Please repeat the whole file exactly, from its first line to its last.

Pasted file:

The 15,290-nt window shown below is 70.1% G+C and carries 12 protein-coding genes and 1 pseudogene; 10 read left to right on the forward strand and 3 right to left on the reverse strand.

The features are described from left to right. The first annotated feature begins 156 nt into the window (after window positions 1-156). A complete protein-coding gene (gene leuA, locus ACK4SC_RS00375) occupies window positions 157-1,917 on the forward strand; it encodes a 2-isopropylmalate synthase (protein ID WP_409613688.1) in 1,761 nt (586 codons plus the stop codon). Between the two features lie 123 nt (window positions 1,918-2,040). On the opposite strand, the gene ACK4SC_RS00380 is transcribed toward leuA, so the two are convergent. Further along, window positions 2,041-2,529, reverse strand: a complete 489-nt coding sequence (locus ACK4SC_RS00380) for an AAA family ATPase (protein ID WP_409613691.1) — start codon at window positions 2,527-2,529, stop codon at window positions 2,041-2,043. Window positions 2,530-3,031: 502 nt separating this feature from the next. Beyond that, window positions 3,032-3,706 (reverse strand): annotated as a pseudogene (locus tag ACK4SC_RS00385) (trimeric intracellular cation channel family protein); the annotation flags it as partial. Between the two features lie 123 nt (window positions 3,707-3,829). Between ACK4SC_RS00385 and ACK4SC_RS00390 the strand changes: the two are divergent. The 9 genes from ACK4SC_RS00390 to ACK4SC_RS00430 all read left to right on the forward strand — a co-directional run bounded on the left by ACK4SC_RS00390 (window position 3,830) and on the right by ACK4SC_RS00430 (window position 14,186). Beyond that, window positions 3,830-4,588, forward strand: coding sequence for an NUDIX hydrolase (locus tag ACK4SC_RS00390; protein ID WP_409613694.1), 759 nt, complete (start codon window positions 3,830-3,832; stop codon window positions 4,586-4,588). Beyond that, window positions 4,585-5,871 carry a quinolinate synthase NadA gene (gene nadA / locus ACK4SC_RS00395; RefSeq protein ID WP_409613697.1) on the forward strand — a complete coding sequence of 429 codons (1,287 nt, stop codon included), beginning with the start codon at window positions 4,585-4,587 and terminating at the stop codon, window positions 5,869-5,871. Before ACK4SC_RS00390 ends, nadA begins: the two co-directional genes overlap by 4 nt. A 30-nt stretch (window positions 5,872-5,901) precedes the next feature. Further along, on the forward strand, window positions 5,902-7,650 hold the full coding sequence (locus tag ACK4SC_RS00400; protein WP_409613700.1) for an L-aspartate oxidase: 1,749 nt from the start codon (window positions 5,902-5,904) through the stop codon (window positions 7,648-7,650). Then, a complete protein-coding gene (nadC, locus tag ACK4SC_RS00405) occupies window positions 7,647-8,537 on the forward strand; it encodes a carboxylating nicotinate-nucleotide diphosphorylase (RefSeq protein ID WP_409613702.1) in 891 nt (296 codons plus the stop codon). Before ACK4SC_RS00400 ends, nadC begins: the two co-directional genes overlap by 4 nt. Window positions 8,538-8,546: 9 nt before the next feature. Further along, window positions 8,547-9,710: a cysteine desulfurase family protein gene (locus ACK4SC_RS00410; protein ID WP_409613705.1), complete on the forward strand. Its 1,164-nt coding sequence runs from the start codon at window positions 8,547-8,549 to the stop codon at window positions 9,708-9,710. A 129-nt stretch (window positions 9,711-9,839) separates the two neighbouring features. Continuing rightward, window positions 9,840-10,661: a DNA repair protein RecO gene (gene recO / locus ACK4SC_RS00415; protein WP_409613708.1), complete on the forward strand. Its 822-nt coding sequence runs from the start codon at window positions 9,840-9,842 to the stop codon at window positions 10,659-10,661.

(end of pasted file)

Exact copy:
The 15,290-nt window shown below is 70.1% G+C and carries 12 protein-coding genes and 1 pseudogene; 10 read left to right on the forward strand and 3 right to left on the reverse strand.

The features are described from left to right. The first annotated feature begins 156 nt into the window (after window positions 1-156). A complete protein-coding gene (gene leuA, locus ACK4SC_RS00375) occupies window positions 157-1,917 on the forward strand; it encodes a 2-isopropylmalate synthase (protein ID WP_409613688.1) in 1,761 nt (586 codons plus the stop codon). Between the two features lie 123 nt (window positions 1,918-2,040). On the opposite strand, the gene ACK4SC_RS00380 is transcribed toward leuA, so the two are convergent. Further along, window positions 2,041-2,529, reverse strand: a complete 489-nt coding sequence (locus ACK4SC_RS00380) for an AAA family ATPase (protein ID WP_409613691.1) — start codon at window positions 2,527-2,529, stop codon at window positions 2,041-2,043. Window positions 2,530-3,031: 502 nt separating this feature from the next. Beyond that, window positions 3,032-3,706 (reverse strand): annotated as a pseudogene (locus tag ACK4SC_RS00385) (trimeric intracellular cation channel family protein); the annotation flags it as partial. Between the two features lie 123 nt (window positions 3,707-3,829). Between ACK4SC_RS00385 and ACK4SC_RS00390 the strand changes: the two are divergent. The 9 genes from ACK4SC_RS00390 to ACK4SC_RS00430 all read left to right on the forward strand — a co-directional run bounded on the left by ACK4SC_RS00390 (window position 3,830) and on the right by ACK4SC_RS00430 (window position 14,186). Beyond that, window positions 3,830-4,588, forward strand: coding sequence for an NUDIX hydrolase (locus tag ACK4SC_RS00390; protein ID WP_409613694.1), 759 nt, complete (start codon window positions 3,830-3,832; stop codon window positions 4,586-4,588). Beyond that, window positions 4,585-5,871 carry a quinolinate synthase NadA gene (gene nadA / locus ACK4SC_RS00395; RefSeq protein ID WP_409613697.1) on the forward strand — a complete coding sequence of 429 codons (1,287 nt, stop codon included), beginning with the start codon at window positions 4,585-4,587 and terminating at the stop codon, window positions 5,869-5,871. Before ACK4SC_RS00390 ends, nadA begins: the two co-directional genes overlap by 4 nt. A 30-nt stretch (window positions 5,872-5,901) precedes the next feature. Further along, on the forward strand, window positions 5,902-7,650 hold the full coding sequence (locus tag ACK4SC_RS00400; protein WP_409613700.1) for an L-aspartate oxidase: 1,749 nt from the start codon (window positions 5,902-5,904) through the stop codon (window positions 7,648-7,650). Then, a complete protein-coding gene (nadC, locus tag ACK4SC_RS00405) occupies window positions 7,647-8,537 on the forward strand; it encodes a carboxylating nicotinate-nucleotide diphosphorylase (RefSeq protein ID WP_409613702.1) in 891 nt (296 codons plus the stop codon). Before ACK4SC_RS00400 ends, nadC begins: the two co-directional genes overlap by 4 nt. Window positions 8,538-8,546: 9 nt before the next feature. Further along, window positions 8,547-9,710: a cysteine desulfurase family protein gene (locus ACK4SC_RS00410; protein ID WP_409613705.1), complete on the forward strand. Its 1,164-nt coding sequence runs from the start codon at window positions 8,547-8,549 to the stop codon at window positions 9,708-9,710. A 129-nt stretch (window positions 9,711-9,839) separates the two neighbouring features. Continuing rightward, window positions 9,840-10,661: a DNA repair protein RecO gene (gene recO / locus ACK4SC_RS00415; protein WP_409613708.1), complete on the forward strand. Its 822-nt coding sequence runs from the start codon at window positions 9,840-9,842 to the stop codon at window positions 10,659-10,661.